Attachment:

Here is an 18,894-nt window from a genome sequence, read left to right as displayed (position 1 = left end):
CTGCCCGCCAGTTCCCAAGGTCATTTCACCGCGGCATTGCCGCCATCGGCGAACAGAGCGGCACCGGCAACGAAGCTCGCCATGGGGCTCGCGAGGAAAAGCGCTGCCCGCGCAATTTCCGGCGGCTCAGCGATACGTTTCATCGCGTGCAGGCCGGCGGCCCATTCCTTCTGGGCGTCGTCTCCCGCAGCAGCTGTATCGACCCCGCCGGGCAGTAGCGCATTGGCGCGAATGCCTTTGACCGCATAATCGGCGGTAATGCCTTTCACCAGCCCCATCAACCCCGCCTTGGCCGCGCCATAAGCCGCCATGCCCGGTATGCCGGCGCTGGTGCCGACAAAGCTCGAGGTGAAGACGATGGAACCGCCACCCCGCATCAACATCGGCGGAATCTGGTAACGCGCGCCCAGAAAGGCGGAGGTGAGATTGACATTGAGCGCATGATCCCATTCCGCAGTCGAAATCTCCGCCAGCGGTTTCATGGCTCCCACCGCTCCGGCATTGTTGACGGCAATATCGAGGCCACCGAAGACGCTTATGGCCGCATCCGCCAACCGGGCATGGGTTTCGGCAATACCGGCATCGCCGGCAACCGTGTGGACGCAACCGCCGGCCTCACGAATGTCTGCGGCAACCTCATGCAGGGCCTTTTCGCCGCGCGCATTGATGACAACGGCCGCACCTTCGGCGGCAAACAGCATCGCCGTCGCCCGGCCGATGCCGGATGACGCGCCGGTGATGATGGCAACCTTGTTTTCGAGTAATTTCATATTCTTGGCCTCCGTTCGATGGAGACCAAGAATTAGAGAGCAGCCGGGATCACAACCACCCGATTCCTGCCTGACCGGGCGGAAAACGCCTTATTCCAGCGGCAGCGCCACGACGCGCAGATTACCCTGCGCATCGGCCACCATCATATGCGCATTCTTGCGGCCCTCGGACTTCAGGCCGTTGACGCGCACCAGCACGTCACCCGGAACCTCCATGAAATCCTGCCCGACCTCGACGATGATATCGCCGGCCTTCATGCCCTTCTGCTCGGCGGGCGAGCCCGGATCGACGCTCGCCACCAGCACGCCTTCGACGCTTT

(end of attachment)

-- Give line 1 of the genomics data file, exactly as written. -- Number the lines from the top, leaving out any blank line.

Here is an 18,894-nt window from a genome sequence, read left to right as displayed (position 1 = left end):